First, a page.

“When I was launched as a Bollywood playback singer by Salman Khan in Jai Ho, it kicked off my career and also my fitness journey,” Armaan recounts. Salman encouraged the singer to be more than just a voice and the advice — received when Armaan was still in school — has served him well. Other stars have inspired his journey too: from Shah Rukh Khan to American singer-songwriter Charlie Puth. “I admire different things about different people,” says Armaan, listing Shah Rukh’s personality, Charlie Puth’s craft as a global music icon and Sonu Nigam’s skills a singer amongst his top inspirations. “Sonu Nigam is my guru in a very different way — I have learnt so much just by listening to him. I think there’s a little bit of Sonu Nigam embodied within me; his musicality is a part of me,” says Armaan. Michael Bublé and John Mayer round off this list, while Justin Bieber, Anne Marie and Arijit Singh make it to the singer’s wish list for future collaborations.

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Despite You topping charts and winning accolades around the world as we speak, Armaan remains remarkably grounded. Grit, determination, hard work and humility appear to define him, so much so that he often refers to himself in third person — almost as if he’s on the outside looking in at his successes with a fair smattering of wonder. With 11.3 million followers on Instagram and more on other platforms, there’s a universe of ‘Armaanians’ obsessed with the young singer. We laugh about a video he has just received that shows his face morphed into a marriage sequence with a fan. “It can be a bit crazy, but I am grateful for all the love,” he says. And there’s a real romance in his life as well, as our Valentine’s cover star confesses. He’ll keep her name under wraps for now, but he signs off with a smile: “Don’t ask for details, but I will happily tell you I’m in love.” Another beautiful ballad in the making, no doubt.

The ultimate jam session

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Tune in as Armaan tells us about everything from his first time on stage to singing in 11 languages 


I was four when I performed for the very first time. It was a school function. I wore a proper sipahi costume and sang Nanha Munna Rahi Hu. I remember it vividly.


My father was hellbent on Amaal and I learning music properly, so that we would never be lost in a room full of musicians. It was important to him because he and my uncle are ear-trained, even though my grandfather had learnt classical music. 

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Music may be in my blood, but the kind of musician I want to be, that’s a very individual calling.


I spent most of my childhood with my grandfather. We come from a family of composers and he didn’t want me to be nudged in that direction because he believed I was a true-blue singer. He expressed this to everyone in the family (laughs).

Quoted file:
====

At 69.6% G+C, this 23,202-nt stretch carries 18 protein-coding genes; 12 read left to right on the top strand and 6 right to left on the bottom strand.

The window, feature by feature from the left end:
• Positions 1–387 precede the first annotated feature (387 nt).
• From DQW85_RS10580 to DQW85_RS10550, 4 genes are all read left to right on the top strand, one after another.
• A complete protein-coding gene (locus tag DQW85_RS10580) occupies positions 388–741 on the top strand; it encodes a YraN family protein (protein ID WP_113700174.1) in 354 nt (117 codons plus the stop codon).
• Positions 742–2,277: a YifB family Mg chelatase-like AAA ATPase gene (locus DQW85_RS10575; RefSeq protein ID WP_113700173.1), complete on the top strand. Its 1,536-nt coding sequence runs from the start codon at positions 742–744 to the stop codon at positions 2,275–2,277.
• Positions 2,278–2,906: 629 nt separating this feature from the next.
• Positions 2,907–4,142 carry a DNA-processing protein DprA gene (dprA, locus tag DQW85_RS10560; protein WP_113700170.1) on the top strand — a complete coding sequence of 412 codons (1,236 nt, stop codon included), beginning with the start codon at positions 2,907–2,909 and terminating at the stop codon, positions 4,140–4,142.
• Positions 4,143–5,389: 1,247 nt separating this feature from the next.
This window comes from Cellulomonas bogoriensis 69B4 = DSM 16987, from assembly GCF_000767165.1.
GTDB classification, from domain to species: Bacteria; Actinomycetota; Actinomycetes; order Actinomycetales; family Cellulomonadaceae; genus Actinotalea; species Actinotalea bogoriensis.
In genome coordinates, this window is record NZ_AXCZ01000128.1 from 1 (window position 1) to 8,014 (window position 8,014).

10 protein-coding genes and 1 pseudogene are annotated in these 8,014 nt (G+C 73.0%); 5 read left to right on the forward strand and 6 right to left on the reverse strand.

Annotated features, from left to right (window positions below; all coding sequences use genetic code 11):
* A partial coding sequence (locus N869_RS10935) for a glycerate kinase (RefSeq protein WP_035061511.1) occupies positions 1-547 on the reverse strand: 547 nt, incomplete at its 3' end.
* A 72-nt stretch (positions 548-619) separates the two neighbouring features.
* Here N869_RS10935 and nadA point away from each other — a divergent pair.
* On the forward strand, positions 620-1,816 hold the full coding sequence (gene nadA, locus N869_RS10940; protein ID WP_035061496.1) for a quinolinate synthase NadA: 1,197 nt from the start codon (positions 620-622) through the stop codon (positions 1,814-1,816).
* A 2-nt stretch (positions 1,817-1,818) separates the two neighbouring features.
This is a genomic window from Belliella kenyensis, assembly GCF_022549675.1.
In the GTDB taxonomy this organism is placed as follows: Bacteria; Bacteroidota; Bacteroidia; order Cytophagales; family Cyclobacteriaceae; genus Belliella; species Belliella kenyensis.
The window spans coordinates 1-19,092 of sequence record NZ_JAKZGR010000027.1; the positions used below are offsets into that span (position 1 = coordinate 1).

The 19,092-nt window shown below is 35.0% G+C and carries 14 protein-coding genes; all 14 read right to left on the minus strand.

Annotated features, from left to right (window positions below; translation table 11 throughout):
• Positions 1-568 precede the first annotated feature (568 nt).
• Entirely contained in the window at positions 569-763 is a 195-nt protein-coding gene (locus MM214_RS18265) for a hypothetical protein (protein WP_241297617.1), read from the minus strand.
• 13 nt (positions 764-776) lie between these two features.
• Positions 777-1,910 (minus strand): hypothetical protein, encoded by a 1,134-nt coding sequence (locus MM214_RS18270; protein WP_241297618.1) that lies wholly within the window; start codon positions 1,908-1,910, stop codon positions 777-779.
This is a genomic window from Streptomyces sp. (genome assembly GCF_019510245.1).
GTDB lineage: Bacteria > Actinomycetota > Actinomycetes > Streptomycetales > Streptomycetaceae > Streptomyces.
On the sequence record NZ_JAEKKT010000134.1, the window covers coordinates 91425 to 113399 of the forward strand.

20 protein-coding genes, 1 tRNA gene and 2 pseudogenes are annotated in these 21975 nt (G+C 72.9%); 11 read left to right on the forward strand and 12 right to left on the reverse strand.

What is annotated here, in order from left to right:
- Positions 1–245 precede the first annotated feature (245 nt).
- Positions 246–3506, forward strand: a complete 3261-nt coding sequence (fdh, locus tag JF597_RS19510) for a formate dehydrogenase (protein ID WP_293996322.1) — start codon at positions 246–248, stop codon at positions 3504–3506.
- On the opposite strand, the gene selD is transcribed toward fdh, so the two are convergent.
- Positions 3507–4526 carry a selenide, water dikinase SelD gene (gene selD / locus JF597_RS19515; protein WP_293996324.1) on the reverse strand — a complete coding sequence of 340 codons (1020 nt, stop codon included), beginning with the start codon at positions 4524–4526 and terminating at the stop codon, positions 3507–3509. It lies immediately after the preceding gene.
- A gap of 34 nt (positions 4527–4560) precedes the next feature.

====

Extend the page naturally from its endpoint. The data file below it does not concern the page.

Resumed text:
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I speak English, Hindi and a little bit of Telugu, but have sung in 11 languages. I like experimenting and I want to be challenged musically. I don’t want to be slotted as just one type of singer. In the next few years, I might do a track or two in Arabic and Spanish as well.

Armaan's art of living

The singer shares tales of love, loss and the pursuit of happiness 


I am a constantly glass-half-or-more-full kind of guy. I don’t think I have ever experienced anything professionally that I didn’t believe I could recover from. 

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The one thing that has really hurt me deeply is the loss of my grandmother. Her passing is something I wasn’t able to process. Even today, when I’m alone at night, I might cry about it. I’m the kind of guy who doesn’t cry at all, but for her, the tears just flow. Sometimes I even say ‘I miss you dadi’ on Twitter — maybe just tweeting in the air, thinking it’ll reach her you know. 


My brother and I are complete opposites. I like to have a system in place and follow a plan. His idea of meeting in the studio at 4 pm means maybe 6 or 7 pm. Matching our schedules is a nightmare (laughs).


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I follow football more than cricket. I am a huge Bayern Munich fan. I own their jerseys and the works. I also love the German national football team. Going to see a game is definitely on my wish list. I play FIFA on the PlayStation and that makes me happy!


I used to do a lot of drawing and painting as a kid. I have lost touch now, but I love art. I follow Tanaka Tatsuya on Instagram. When I see the art that he puts up on his own his account, it gives me peace — even if he’s portraying something that might have aggression, the work still reveals a certain kind of calm. The way people feel about songs, I feel like that about art.


If I had to pick two people whose career choices and success I am grateful for, I’d say A.R. Rahman and Priyanka Chopra.

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My day doesn’t officially start until about 3 pm. The morning is spent working out, doing riyaz and meditating. My resolution for the year is simple: I’d like to make time to do more of what makes me happy.

Styling: Eshaa Amiin

Location courtesy: Renaissance Mumbai Convention Centre Hotel

Hair: Arun Kumar Sharma 

Make-up: Baba Chaursiya 

Artist PR: Tree-Shul Media Solutions